Healthsheet

Abrasions

Abrasions

Abrasions are skin scrapes. Their treatment depends on how large and deep the abrasion is.

Home care

You may be prescribed an antibiotic cream or ointment to apply to the wound. This helps prevent infection. Follow instructions when using this medication.

General care

  • To care for the abrasion, do the following each day for as long as directed by your health care provider.
    • If you were given a bandage, change it once a day. If your bandage sticks to the wound, soak it in warm water until it loosens.
    • Wash the area with soap and warm water. You may do this in a sink or under a tub faucet or shower. Rinse off the soap. Then pat the area dry with a clean towel.
    • If antibiotic ointment or cream was prescribed, reapply it to the wound as directed. Cover the wound with a fresh non-stick bandage. If the bandage becomes wet or dirty, change it as soon as possible.
  • You may use acetaminophen or ibuprofen to control pain unless another pain medication was prescribed. Note: If you have chronic liver or kidney disease or ever had a stomach ulcer or GI bleeding, talk with your health care provider before using these medications. Do not use ibuprofen in children under six months of age.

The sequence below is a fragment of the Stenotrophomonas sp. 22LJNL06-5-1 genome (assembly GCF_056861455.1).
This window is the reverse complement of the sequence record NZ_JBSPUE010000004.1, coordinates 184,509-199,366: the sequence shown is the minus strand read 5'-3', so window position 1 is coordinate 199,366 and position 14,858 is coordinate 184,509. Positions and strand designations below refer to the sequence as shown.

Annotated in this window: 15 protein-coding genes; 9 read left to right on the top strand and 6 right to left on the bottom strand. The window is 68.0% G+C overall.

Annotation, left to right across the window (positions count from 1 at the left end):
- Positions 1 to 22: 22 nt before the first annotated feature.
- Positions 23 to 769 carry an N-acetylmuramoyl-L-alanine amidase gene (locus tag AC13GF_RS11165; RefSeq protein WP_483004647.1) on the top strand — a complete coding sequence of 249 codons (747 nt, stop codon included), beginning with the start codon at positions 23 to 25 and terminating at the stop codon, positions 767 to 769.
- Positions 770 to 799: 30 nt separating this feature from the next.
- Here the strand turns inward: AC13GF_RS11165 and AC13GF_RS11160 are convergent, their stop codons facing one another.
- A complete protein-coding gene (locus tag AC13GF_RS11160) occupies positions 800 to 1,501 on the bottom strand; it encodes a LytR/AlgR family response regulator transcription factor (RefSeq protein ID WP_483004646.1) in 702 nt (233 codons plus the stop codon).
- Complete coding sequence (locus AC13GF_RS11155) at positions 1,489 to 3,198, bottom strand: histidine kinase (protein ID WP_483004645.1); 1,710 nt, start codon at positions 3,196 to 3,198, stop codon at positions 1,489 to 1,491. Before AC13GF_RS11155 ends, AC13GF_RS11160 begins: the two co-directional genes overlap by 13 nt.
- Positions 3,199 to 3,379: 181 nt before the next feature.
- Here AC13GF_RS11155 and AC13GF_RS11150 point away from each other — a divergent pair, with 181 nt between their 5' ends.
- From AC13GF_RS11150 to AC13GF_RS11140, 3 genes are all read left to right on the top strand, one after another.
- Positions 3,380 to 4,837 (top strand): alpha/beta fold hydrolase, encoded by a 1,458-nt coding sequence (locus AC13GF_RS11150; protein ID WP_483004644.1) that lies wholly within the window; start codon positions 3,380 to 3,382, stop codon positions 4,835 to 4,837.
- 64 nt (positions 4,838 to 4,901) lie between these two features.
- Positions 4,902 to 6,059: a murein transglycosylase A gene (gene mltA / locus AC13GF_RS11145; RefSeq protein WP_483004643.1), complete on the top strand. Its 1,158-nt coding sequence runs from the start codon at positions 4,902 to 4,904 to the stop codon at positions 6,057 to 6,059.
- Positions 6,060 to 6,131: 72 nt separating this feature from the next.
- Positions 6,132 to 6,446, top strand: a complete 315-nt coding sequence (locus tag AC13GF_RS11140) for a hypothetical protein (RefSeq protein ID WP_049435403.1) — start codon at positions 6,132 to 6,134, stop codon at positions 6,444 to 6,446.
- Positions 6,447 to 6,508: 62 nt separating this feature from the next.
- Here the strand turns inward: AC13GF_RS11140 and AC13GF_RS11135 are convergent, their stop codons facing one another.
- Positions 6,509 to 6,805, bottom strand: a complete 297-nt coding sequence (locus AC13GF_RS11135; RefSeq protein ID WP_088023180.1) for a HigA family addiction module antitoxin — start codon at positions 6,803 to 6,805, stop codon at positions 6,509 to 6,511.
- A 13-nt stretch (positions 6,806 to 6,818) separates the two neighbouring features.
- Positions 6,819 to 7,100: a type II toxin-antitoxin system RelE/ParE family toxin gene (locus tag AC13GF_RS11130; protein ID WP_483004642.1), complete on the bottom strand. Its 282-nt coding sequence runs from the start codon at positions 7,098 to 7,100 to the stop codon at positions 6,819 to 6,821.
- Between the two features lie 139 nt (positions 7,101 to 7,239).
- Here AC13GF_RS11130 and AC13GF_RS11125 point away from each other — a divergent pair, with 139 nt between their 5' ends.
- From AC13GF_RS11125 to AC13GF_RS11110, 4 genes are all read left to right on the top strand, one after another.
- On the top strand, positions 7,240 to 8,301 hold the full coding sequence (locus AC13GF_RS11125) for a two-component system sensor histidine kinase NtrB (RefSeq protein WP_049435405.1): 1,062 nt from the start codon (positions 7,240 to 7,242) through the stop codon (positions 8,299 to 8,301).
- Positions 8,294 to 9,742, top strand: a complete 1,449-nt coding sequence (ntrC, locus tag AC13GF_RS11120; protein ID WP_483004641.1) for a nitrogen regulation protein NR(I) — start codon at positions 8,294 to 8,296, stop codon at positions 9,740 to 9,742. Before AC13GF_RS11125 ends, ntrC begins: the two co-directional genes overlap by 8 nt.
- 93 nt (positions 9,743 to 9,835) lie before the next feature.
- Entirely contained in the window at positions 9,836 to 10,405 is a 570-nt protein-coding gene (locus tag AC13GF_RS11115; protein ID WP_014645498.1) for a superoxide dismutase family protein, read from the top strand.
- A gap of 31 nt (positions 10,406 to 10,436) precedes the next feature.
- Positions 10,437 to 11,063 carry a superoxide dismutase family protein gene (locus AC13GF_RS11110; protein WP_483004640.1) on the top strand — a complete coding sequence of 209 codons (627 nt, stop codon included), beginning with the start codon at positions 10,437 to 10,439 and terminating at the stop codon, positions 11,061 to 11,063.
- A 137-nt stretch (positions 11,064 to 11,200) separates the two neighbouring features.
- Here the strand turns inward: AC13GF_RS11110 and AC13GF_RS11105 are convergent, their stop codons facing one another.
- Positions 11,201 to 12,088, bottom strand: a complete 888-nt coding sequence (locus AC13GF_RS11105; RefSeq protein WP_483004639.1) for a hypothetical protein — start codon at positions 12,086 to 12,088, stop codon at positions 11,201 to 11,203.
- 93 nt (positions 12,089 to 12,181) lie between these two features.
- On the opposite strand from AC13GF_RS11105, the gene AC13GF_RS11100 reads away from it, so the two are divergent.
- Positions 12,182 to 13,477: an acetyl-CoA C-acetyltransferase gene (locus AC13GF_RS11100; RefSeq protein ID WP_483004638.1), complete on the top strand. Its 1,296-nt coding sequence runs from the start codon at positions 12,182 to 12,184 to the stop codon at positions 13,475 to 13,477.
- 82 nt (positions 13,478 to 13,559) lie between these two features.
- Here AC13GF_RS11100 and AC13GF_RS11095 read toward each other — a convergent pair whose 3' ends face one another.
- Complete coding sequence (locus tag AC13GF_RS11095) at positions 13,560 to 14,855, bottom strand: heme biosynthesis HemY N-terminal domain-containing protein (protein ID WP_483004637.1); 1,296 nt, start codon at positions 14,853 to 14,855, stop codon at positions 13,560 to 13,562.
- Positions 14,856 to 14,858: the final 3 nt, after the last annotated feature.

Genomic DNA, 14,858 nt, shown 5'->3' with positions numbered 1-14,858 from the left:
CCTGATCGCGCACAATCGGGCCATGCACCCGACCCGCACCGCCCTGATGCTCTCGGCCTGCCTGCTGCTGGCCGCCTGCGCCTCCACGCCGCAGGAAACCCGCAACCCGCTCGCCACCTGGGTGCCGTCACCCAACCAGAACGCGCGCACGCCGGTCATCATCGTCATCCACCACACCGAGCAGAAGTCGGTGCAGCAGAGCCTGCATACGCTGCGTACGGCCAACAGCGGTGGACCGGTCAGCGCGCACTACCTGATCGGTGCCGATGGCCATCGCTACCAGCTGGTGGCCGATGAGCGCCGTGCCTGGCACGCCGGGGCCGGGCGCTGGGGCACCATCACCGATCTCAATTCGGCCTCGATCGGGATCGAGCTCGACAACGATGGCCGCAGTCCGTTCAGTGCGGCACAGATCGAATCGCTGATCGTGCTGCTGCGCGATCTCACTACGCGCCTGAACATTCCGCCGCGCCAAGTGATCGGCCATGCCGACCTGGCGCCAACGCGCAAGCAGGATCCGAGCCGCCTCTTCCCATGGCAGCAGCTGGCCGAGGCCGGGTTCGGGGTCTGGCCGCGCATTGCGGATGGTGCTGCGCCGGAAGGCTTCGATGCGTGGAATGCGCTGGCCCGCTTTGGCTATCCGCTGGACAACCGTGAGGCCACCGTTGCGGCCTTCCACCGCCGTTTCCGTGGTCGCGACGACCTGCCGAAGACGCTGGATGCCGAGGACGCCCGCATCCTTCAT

• Most skin wounds heal within ten days. But an infection may occur despite treatment. Therefore, monitor the wound for signs of infection as listed below.

Follow-up care

Follow up with your health care provider, or as advised.

When to seek medical advice

Call your health care provider right away if any of these occur:

  • Fever of 101?F (38.3?C) or higher, or as directed by your health care provider
  • Increasing pain, redness, swelling, or drainage from the wound
  • Bleeding from the wound that does not stop after a few minutes of steady, firm pressure
  • Decreased ability to move any body part near wound